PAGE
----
Beyond Jefferson's Vines - Book Review

Beyond Jefferson's Vines - Book Review
Virginia is the happening place in American winemaking. The east-coast state re-established its vineyards in the 1970’s and in the past decade it has become recognised for the quality of its wines and big money– including Donald Trump– have been investing in wineries there. That’s not to say it’s all been plain sailing. Weather is often inhospitable with fierce storms, heavy rain and consequent mildew and rot.

You can’t mention Virginia wine without reference to Thomas Jefferson who persistently and unsuccessfully tried to grow European vines at his mansion at Monticello near Charlottesville.

Richard Leahy starts with Jefferson and the history of wine in Virginia. It is commonly known that Jefferson failed to make wine from his vines and it is assumed that the disease phylloxera was the reason, but Leahy questions this. He shows that other contemporary growers succeeded and suggests that wild animals eating the grapes were Jefferson’s bête noir and that others better protected their grapes.

Richard Leahy, who lives in Charlottesville Virginia, writes about wine for various publications and blogs at is the leading expert on Virginia wines.

His book, currently only available as a hardback, can roughly be divided into three parts. He starts with the history of wine in Virginia, noting that a law of 1619 ruled that every household in Virginia must cultivate twenty European vines, up to the modern day. Unsung heroes including Drs Tony Wolf and Bruce Zoecklein of Virginia Tech whose work on matching suitable varieties with locations were instrumental in establishing many viable wine businesses, are given credit. Leahy also uses his crystal ball to glimpse at the future.

The latter part of the book looks at outside recognition for Virginia wines, including successes in competitions. Leahy gives the strange fact that it is easier for Britons to buy Virginia wine than it is for most Americans. Whole Foods in London has a bay of shelves dedicated to them, and I have bought Barboursville’s Cabernet Franc from The Wine Society that distributes nationally and also lists their Viognier.

The bulk of the book is given to a meander through Virginia wine country as Leahy visits vineyards and wineries along the way, tasting wines and profiling growers and winemakers, including a chapter on ‘Virginia Women of the Vine’.

It is here that this otherwise comprehensive book is lacking because there are no matching maps. Leahy gives detailed instructions such as, in a chapter headed The Tidewater Region, ‘assume you are driving south down the Demarva Peninsula…Soon after crossing into Virginia on Rt.13, Rt. 175 heads to the east’. None of the named places, and not a single road are shown on the books only map printed on the end papers. This coloured map shows just named wine regions –not Tidewater- and some of the towns, but not Williamsburg, site of a well known winery.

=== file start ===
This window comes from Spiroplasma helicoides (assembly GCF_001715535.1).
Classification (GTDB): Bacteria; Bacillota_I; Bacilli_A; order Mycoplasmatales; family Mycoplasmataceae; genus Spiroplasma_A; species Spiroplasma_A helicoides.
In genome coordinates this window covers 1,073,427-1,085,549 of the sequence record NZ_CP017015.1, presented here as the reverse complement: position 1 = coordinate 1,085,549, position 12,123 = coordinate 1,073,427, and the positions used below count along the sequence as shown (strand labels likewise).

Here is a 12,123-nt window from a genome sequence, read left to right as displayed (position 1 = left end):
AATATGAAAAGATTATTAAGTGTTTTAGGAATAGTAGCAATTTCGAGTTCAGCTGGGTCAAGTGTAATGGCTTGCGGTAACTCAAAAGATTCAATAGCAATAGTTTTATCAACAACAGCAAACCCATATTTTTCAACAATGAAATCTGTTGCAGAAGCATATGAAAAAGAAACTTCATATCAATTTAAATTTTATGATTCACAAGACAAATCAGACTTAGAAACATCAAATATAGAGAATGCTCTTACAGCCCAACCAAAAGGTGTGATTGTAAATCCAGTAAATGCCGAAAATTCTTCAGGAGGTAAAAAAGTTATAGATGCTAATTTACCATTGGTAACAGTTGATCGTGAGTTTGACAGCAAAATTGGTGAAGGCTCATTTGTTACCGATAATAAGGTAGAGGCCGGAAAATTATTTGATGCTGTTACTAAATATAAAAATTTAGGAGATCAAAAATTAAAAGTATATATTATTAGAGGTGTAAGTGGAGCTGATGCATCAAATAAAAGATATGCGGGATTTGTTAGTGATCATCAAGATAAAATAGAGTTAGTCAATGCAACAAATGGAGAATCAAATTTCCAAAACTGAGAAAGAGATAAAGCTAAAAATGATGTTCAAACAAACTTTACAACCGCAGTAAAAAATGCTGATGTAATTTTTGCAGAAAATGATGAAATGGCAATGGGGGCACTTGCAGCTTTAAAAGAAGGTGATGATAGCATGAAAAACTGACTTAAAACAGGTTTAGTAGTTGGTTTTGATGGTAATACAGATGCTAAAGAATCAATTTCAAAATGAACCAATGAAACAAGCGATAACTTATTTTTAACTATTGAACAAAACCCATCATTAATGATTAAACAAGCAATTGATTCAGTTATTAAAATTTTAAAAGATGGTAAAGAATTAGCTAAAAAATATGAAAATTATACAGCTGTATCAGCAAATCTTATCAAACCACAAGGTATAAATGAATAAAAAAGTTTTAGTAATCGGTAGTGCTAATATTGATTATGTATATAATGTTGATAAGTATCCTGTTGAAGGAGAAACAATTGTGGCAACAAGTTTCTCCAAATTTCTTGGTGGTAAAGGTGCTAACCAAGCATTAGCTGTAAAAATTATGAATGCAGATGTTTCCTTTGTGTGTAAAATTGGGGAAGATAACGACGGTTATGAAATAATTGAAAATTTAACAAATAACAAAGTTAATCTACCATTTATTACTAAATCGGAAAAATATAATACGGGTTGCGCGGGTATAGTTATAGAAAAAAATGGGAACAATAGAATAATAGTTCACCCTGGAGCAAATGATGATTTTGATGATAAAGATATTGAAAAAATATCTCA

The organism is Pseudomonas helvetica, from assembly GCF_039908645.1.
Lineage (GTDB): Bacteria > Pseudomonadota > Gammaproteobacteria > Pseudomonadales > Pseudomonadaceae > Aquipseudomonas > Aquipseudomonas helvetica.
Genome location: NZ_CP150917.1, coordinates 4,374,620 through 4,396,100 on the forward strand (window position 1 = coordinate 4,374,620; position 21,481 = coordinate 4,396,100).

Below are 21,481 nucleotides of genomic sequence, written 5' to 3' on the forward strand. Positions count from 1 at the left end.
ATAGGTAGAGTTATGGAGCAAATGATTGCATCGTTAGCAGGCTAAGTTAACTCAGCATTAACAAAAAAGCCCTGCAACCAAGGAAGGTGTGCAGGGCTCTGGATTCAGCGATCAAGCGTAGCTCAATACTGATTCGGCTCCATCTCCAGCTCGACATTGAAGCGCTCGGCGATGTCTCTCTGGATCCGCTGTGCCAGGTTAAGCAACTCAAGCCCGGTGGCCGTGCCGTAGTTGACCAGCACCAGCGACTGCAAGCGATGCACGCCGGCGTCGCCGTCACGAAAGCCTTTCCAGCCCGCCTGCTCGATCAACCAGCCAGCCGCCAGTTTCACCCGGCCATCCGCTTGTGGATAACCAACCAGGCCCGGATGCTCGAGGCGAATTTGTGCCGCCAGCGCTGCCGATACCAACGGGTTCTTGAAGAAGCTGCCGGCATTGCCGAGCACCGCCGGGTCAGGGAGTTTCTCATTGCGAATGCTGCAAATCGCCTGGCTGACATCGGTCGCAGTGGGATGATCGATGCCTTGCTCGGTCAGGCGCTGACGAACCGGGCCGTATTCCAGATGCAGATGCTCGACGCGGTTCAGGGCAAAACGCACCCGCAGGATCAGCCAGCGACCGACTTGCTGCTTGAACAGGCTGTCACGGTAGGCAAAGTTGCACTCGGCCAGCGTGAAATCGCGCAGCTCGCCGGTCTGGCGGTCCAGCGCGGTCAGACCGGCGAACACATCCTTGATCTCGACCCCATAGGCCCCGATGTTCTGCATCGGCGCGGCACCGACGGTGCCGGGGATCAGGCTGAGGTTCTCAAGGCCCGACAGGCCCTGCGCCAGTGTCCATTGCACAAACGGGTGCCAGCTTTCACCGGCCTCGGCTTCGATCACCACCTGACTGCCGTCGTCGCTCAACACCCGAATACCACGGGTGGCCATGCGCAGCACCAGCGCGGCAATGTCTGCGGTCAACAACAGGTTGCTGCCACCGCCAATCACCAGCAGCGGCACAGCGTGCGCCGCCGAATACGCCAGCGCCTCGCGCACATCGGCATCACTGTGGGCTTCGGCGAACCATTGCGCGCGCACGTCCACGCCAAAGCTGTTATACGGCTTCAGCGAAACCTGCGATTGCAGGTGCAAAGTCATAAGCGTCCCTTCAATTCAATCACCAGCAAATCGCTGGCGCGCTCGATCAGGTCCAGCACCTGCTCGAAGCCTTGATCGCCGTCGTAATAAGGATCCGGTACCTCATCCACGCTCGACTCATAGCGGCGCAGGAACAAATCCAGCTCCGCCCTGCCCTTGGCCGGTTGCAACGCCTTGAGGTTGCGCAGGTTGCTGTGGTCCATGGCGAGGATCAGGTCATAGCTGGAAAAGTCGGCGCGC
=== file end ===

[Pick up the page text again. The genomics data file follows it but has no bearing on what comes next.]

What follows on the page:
Leahy does recommend using the Annual Virginia Wine Guide available from the wine marketing board, but a simple map of the entire state with major highways and cities indicated would have helped me get my bearings.

I would also have appreciated a bibliography, however this is a most readable and enjoyable book and one that has a reserved place on my shelves. The book is attractively produced with a vineyard photograph at the top of every new chapter.

Whether you visit Virginia or want to get up-to-date with this most exciting of American wine regions, Beyond Jefferson's Vines, is an essential read.

What are your thoughts about Virginia wine? Tell us on our forum.

(right) Richard Leahy's essential account of Virginia wine today and how it took centuries to reach such prominence.

(Left) Katherine Cole's readable account of bio-dynamic wine farming in Oregon.

Beyond Jefferson's Vines: The Evolution of Quality Wine in Virginia
by Richard G Leahy.
Hardcover: 240 pages
Publisher: Sterling Publishing, May 2012
ISBN: 978-1402797743

Disclosure: Peter F May bought this book at full retail price.

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